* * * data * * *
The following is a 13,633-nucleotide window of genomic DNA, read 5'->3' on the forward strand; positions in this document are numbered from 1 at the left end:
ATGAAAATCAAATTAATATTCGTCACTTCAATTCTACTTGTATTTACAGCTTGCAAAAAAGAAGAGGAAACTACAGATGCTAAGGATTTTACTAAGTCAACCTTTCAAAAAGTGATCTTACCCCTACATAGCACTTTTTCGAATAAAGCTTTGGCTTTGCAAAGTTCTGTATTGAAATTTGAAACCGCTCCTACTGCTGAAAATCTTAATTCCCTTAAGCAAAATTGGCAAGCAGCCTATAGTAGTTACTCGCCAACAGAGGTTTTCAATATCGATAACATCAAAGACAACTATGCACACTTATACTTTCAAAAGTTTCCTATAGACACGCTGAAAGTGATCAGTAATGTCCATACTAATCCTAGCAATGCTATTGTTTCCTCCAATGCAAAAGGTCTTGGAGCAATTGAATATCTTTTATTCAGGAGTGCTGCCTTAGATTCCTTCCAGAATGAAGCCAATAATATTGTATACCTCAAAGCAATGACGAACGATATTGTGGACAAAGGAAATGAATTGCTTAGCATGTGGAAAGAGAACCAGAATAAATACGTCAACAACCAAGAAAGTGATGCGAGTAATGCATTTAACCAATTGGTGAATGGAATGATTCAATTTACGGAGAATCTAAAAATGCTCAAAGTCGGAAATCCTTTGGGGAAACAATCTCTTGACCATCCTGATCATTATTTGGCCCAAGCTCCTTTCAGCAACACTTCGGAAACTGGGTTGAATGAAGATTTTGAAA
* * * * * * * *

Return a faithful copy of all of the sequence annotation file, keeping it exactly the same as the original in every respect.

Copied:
The following is a 13,633-nucleotide window of genomic DNA, read 5'->3' on the forward strand; positions in this document are numbered from 1 at the left end:
ATGAAAATCAAATTAATATTCGTCACTTCAATTCTACTTGTATTTACAGCTTGCAAAAAAGAAGAGGAAACTACAGATGCTAAGGATTTTACTAAGTCAACCTTTCAAAAAGTGATCTTACCCCTACATAGCACTTTTTCGAATAAAGCTTTGGCTTTGCAAAGTTCTGTATTGAAATTTGAAACCGCTCCTACTGCTGAAAATCTTAATTCCCTTAAGCAAAATTGGCAAGCAGCCTATAGTAGTTACTCGCCAACAGAGGTTTTCAATATCGATAACATCAAAGACAACTATGCACACTTATACTTTCAAAAGTTTCCTATAGACACGCTGAAAGTGATCAGTAATGTCCATACTAATCCTAGCAATGCTATTGTTTCCTCCAATGCAAAAGGTCTTGGAGCAATTGAATATCTTTTATTCAGGAGTGCTGCCTTAGATTCCTTCCAGAATGAAGCCAATAATATTGTATACCTCAAAGCAATGACGAACGATATTGTGGACAAAGGAAATGAATTGCTTAGCATGTGGAAAGAGAACCAGAATAAATACGTCAACAACCAAGAAAGTGATGCGAGTAATGCATTTAACCAATTGGTGAATGGAATGATTCAATTTACGGAGAATCTAAAAATGCTCAAAGTCGGAAATCCTTTGGGGAAACAATCTCTTGACCATCCTGATCATTATTTGGCCCAAGCTCCTTTCAGCAACACTTCGGAAACTGGGTTGAATGAAGATTTTGAAA